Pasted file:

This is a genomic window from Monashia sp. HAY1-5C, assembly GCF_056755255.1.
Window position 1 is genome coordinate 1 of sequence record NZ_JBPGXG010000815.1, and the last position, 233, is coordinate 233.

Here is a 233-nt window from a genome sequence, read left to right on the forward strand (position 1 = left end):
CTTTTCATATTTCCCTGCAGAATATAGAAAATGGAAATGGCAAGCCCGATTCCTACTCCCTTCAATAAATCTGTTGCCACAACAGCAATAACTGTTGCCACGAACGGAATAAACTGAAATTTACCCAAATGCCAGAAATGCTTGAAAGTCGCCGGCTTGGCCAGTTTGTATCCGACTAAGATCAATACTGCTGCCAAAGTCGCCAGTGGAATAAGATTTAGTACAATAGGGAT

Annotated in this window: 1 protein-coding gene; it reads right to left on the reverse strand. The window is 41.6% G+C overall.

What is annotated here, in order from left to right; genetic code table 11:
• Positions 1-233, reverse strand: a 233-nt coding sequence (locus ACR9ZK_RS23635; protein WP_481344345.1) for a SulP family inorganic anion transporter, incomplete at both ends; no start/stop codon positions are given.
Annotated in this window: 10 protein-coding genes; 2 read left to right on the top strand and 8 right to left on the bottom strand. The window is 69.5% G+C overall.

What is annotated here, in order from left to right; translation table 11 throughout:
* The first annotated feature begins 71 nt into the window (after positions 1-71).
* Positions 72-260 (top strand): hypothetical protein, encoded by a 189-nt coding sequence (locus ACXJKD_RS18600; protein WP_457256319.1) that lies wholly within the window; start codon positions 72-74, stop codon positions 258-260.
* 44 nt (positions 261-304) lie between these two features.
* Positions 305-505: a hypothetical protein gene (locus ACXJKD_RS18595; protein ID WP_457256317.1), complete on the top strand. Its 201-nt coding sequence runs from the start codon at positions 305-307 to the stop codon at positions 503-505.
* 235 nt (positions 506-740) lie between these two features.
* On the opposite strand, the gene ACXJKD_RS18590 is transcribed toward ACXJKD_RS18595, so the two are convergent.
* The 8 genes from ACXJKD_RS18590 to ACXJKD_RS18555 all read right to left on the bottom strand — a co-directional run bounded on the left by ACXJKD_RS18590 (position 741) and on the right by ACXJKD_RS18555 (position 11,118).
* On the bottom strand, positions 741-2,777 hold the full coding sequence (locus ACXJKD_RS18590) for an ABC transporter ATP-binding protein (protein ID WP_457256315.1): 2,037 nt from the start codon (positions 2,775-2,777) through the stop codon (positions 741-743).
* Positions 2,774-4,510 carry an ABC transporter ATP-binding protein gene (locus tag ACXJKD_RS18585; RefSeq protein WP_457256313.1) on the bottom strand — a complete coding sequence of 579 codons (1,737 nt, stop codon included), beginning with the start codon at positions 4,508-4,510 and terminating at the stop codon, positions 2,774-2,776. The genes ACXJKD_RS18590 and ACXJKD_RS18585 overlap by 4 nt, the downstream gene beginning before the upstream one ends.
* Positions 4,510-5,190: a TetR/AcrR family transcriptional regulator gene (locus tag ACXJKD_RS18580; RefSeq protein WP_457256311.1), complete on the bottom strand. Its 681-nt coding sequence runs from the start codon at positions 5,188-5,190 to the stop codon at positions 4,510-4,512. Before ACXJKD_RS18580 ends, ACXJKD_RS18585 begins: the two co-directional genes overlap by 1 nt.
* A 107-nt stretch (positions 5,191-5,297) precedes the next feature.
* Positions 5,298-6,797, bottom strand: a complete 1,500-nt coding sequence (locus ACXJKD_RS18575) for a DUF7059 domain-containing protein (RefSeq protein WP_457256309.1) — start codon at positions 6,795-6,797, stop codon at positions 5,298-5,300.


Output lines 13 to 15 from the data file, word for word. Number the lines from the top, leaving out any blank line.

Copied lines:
* Positions 305-505: a hypothetical protein gene (locus ACXJKD_RS18595; protein ID WP_457256317.1), complete on the top strand. Its 201-nt coding sequence runs from the start codon at positions 305-307 to the stop codon at positions 503-505.
* 235 nt (positions 506-740) lie between these two features.
* On the opposite strand, the gene ACXJKD_RS18590 is transcribed toward ACXJKD_RS18595, so the two are convergent.